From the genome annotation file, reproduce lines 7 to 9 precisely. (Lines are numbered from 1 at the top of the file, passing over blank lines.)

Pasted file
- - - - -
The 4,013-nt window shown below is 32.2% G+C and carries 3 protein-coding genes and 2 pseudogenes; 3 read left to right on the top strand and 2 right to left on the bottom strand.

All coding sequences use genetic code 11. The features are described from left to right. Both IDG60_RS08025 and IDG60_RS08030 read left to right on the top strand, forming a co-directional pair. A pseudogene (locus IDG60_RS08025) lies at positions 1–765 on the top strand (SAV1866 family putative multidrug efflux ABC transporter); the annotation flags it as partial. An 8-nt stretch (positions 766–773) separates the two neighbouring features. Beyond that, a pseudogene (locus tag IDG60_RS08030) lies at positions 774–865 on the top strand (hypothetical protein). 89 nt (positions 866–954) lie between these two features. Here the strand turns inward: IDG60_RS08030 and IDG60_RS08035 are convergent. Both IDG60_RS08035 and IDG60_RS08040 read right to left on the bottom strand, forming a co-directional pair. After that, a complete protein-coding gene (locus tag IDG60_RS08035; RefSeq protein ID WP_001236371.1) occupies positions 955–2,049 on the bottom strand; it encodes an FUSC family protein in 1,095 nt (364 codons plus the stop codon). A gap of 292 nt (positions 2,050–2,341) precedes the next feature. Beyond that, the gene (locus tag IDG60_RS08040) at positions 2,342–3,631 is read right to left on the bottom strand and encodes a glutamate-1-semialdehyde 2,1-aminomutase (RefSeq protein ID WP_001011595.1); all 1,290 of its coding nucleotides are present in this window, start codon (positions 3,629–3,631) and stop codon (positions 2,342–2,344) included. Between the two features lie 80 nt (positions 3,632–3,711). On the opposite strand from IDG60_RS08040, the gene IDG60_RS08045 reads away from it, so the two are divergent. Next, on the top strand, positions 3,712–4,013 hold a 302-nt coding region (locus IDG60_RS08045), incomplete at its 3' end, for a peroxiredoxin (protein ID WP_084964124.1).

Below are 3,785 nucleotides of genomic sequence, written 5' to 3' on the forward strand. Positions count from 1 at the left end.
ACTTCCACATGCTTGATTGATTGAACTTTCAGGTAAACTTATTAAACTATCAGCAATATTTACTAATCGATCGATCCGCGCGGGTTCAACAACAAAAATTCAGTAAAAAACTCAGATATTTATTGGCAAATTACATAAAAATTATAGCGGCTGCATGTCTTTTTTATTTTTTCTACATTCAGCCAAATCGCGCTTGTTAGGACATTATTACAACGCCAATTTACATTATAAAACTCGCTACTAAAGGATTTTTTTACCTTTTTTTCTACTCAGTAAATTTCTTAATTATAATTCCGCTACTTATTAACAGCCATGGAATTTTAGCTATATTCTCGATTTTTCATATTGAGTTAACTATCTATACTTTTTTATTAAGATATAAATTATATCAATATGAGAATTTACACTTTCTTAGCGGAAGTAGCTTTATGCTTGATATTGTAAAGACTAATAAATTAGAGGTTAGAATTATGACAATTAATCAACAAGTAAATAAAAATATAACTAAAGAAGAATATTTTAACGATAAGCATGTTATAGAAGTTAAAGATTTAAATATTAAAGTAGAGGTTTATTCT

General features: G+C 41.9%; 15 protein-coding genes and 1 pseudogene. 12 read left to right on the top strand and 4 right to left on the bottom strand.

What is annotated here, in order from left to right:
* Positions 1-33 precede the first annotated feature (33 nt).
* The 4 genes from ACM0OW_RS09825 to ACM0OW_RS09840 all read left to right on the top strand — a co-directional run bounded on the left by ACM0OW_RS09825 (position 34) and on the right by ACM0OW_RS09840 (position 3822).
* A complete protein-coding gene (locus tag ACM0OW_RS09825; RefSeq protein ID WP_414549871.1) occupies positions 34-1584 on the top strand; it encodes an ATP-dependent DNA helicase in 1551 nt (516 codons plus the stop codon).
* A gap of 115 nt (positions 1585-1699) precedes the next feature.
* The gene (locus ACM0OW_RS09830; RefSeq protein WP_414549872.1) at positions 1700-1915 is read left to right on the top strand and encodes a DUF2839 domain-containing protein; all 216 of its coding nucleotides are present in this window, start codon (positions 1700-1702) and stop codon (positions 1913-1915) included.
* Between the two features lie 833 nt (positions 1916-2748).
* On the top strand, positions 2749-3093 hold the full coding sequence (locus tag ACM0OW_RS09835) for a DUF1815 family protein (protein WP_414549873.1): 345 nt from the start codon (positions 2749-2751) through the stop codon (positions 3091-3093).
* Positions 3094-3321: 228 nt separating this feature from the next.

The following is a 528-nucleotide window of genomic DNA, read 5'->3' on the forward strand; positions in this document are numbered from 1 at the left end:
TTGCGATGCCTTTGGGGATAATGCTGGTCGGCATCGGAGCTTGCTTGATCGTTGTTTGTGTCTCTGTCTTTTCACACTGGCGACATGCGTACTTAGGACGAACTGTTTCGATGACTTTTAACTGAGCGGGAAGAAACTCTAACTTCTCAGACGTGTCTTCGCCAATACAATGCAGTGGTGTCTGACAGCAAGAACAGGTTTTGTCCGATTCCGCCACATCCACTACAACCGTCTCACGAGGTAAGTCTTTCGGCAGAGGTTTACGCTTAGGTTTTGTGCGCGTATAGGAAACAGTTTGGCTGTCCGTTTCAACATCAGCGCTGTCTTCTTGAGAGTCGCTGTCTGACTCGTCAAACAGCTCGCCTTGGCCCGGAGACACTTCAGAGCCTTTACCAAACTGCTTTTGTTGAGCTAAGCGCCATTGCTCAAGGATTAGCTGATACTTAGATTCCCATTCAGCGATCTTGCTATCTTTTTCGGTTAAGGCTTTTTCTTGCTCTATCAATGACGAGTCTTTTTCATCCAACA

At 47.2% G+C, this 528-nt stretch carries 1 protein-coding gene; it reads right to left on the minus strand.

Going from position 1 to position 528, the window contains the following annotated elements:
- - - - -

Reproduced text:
* Positions 1-33 precede the first annotated feature (33 nt).
* The 4 genes from ACM0OW_RS09825 to ACM0OW_RS09840 all read left to right on the top strand — a co-directional run bounded on the left by ACM0OW_RS09825 (position 34) and on the right by ACM0OW_RS09840 (position 3822).
* A complete protein-coding gene (locus tag ACM0OW_RS09825; RefSeq protein ID WP_414549871.1) occupies positions 34-1584 on the top strand; it encodes an ATP-dependent DNA helicase in 1551 nt (516 codons plus the stop codon).